There was a spate of dinner parties at our house in September. The first was in honor of our friend, Eric, returned from Leiden for a few weeks to give lectures upstate for the New Netherlands Institute. He spoke to one audience about the relationship of the 17th century Dutch in Albany to the native Algonquin, and to another about Abraham Staats’s sloop. Margaret thought it would be a good idea to have him repeat the lectures to a group of our friends, and so it was.
There were eleven of us, for what turned out to be a cold supper of marinated leg of lamb, grilled eggplant with red onion, basil and balsamic vinaigrette, white beans with sage, various breads and cheeses, and Aunt Shirley’s blueberry cake. We hauled out the banquet plates and generic wine glasses — items we bought years ago for an ill-fated Austrian Hapsburg dinner. Ellen brought a green salad and sliced tomatoes with mozzarella; Mercer brought a projector so Eric could show his slides. Sandy provided the screen. Joe and Lee were there, as were Gail and Jim and Margaret’s friend, Kylie. As it turned out, we were not to hear a repeat performance, rather Eric had prepared an original presentation for his New York City audience.
Whenever a crowd shows up at our house, Margaret and I enforce our prime directive: No Red Wine. This has been a rule ever since we bought a white oriental carpet for the livingroom. Rosé was okay, and, in accord with the occasion, bubbles were surely appropriate, ergo our choice of Louis Bouillot Perle d’Aurore, and plenty of it. This rosé Crémant de Bourgongne is festive and fun, while at the same time maintaining the dry dignity of a well-balanced champagne. Made from 80% Pinot Noir and 20% Gamay, the wine undergoes bottle fermentation for at least two years, far longer than the legally required 9 months. All that extra time on the lees adds aromas and elegance.
When the 5 bottles I’d chilled were gone, I opened another non-vintage sparkler, Thierry Germain Saumur Brut “Bulles de Roche.” Made largely from Chenin Blanc, with a touch of Chardonnay and Cabernet Franc, this Val de Loire wine had strong minerality and acidity, with a touch of pear. Moreover, it served quite well the next day with a lamb sandwich.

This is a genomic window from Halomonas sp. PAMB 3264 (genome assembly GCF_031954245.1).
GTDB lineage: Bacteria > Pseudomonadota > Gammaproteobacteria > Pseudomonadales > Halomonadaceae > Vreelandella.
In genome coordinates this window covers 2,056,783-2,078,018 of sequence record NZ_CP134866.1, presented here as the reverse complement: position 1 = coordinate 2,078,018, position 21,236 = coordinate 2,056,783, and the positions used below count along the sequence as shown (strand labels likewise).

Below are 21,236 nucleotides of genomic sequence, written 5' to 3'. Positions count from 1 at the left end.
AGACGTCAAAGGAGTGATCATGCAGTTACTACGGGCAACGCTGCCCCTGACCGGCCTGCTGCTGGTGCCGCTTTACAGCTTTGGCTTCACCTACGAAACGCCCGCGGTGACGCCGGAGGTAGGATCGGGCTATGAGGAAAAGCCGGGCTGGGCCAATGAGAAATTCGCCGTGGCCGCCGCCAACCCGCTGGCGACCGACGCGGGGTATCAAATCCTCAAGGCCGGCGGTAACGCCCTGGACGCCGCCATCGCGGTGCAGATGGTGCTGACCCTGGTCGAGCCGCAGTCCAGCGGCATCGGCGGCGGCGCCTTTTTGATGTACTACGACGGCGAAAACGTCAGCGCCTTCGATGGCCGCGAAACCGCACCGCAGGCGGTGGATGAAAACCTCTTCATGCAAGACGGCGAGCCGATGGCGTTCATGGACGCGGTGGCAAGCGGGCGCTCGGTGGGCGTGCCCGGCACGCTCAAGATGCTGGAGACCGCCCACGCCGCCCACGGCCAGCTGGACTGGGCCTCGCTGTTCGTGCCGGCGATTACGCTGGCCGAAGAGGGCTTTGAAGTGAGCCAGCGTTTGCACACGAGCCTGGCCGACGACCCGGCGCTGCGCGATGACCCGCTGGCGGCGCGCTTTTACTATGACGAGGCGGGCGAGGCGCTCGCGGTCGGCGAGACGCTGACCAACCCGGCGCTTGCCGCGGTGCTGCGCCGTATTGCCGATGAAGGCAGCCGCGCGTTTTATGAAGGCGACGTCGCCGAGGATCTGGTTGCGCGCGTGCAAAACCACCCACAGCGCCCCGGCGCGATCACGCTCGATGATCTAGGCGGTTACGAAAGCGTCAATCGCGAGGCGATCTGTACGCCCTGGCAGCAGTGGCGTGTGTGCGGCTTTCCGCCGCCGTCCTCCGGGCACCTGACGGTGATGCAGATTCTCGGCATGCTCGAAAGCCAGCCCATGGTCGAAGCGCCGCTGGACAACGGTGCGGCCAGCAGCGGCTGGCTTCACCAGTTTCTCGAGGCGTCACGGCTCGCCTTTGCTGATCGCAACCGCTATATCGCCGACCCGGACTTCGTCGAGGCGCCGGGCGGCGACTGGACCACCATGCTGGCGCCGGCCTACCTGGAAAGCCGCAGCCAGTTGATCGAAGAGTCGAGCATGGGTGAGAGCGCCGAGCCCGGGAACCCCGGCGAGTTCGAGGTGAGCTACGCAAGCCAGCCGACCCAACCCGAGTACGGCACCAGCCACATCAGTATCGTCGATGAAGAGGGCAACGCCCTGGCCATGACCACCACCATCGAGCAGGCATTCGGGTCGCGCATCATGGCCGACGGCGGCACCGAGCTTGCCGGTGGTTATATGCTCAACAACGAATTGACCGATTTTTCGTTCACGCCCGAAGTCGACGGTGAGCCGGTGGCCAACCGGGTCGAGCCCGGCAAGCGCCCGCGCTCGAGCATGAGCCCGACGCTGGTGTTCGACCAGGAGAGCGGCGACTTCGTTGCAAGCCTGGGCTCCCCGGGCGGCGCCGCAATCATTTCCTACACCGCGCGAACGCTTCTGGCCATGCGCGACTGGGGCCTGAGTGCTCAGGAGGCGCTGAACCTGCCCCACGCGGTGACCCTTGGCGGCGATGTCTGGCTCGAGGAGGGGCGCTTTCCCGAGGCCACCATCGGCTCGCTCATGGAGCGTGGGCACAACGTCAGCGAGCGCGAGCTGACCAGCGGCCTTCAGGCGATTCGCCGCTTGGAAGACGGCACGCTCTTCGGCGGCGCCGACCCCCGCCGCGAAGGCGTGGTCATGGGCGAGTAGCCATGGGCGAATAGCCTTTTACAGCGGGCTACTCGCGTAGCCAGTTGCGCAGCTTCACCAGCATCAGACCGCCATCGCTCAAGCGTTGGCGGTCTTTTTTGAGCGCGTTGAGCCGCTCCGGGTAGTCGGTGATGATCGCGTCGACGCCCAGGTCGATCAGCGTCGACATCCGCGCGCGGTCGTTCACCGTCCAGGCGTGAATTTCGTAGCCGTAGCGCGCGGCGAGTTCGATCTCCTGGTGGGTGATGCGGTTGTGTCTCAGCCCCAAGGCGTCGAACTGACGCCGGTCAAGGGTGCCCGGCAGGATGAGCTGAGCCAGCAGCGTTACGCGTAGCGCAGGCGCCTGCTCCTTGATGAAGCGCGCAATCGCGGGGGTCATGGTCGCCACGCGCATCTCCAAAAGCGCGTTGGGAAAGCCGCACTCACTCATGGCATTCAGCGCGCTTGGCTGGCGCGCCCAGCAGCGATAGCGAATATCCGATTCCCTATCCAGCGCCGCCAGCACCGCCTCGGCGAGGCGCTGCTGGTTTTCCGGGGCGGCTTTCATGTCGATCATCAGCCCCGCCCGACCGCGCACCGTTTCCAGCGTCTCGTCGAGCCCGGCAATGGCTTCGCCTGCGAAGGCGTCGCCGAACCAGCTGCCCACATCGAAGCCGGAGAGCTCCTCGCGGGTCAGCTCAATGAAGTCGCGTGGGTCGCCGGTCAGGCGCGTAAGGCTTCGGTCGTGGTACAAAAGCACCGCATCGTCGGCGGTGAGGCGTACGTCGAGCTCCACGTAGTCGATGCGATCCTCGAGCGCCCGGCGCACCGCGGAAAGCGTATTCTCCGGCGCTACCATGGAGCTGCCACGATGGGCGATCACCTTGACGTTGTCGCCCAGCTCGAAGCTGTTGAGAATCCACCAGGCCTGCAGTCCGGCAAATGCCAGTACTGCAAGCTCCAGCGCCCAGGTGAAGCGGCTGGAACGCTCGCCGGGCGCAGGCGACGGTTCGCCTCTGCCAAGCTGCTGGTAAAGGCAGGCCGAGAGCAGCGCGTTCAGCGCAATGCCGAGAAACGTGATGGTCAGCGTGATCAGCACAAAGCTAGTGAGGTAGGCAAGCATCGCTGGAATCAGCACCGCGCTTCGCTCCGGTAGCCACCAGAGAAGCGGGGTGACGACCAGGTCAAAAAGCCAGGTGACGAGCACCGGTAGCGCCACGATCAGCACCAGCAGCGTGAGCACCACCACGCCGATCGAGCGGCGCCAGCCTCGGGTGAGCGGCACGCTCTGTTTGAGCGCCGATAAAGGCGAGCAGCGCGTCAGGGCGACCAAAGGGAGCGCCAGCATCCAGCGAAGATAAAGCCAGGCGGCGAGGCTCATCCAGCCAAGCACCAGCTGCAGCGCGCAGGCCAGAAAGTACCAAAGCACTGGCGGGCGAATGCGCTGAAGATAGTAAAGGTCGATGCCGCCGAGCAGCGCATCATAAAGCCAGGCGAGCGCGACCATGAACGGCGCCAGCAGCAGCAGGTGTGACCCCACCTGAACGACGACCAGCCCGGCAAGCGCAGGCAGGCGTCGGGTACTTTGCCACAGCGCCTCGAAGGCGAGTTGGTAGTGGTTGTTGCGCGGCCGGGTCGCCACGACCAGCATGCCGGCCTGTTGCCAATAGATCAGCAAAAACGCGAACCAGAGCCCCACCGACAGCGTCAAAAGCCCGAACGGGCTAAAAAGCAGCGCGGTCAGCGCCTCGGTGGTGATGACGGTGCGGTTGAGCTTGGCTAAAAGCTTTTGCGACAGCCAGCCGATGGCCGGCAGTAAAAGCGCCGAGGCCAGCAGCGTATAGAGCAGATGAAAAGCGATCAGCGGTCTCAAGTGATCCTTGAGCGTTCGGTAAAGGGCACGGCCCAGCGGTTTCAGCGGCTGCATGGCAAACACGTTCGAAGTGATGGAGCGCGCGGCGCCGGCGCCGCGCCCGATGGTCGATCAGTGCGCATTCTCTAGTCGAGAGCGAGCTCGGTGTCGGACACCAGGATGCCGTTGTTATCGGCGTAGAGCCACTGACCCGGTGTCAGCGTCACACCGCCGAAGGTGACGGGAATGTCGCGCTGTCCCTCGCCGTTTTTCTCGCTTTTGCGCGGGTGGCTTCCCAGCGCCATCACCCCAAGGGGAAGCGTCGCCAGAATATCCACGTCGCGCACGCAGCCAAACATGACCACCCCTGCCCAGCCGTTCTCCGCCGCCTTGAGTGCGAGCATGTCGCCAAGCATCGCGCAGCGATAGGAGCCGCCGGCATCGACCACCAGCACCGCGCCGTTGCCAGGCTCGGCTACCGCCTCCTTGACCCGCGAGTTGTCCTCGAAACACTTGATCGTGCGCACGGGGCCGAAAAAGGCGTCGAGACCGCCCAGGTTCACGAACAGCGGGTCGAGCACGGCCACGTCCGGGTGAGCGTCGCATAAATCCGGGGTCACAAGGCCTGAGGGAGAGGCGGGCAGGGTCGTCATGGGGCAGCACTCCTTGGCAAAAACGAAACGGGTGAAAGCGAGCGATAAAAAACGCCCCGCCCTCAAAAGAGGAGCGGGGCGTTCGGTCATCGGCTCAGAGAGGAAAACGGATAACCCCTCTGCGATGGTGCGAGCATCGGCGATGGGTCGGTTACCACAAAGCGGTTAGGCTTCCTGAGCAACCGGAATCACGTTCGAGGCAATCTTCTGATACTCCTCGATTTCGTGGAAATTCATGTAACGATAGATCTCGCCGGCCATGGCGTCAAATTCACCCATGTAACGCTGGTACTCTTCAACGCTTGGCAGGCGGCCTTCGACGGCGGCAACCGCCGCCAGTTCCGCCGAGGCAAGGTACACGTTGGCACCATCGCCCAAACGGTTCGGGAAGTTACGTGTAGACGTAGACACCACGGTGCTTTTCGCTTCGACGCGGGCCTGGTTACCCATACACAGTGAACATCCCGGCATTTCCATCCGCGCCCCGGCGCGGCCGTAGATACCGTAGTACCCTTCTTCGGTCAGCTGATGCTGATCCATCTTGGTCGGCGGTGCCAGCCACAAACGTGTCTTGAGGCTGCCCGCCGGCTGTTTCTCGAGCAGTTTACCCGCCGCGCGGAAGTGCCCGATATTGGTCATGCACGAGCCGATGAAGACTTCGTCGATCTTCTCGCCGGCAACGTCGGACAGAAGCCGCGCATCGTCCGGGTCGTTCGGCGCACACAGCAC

A week later, we settled down to a Provençal dinner with Michael and Peter, and their friend Linda. Linda had lived in the south of France, Michael and Peter were soon going there, and Margaret and I had lots of suggestions for fun things to do.
We started the evening with Louis Bouillot Perle d’Aurore for the ladies, while Peter drank a Manhattan and Michael and I drank gin. I’ve been experimenting with Manhattans lately, using Old Overholt, an American rye whiskey, instead of VO, or some other Canadian rye, Lillet Rouge instead of sweet vermouth, The Bitter Truth Aromatic Bitters instead of Angostura, and finally, Luxardo maraschino cherries, an Italian specialty item, instead of the supermarket brand with stems. “Don’t change everything at once,” Margaret advised, so I stuck with Old Overholt and Luxardo; Peter seemed happy.
For Michael and me, I made an antique Martini, consisting of 6 parts gin, one part dry vermouth and a few drops of orange bitters. I call it antique because a century ago, cocktails were defined as two kinds of booze with bitters. Michael too seemed happy, especially after his second one.
The first course was pissaladiere, a carmelized onion pizza with olives and anchovies, served in the livingroom with our drinks, along with duck liver mousse and other nibbles. At table we ate scallops and a potato salad with green beans, and drank the remaining sparkling rosé, topped with a bottle of 2010 Domaine Tempier Rosé. This wine never fails to impress, with its light salmon pink color, bracing acidity and flavor of berries, melon and flowers. While the conversation turned from one great French anecdote to another, the food and wine carried us forward, through the cheese course, to a table top of empty plates and empty glasses.
Dessert was Margaret’s biscotti, with a side of lemon and mixed berry sorbet, and that most favored of Provençal treats, Muscat de Beaumes de Venise, in this case a 2009 from Paul Jaboulet Aîné. The wine is pleasantly sweet, owing to its fortification with grape spirits before fermentation is complete. It tasted of honied peach and apricot – no, it tasted of Provence, with an edge of envy for our friends.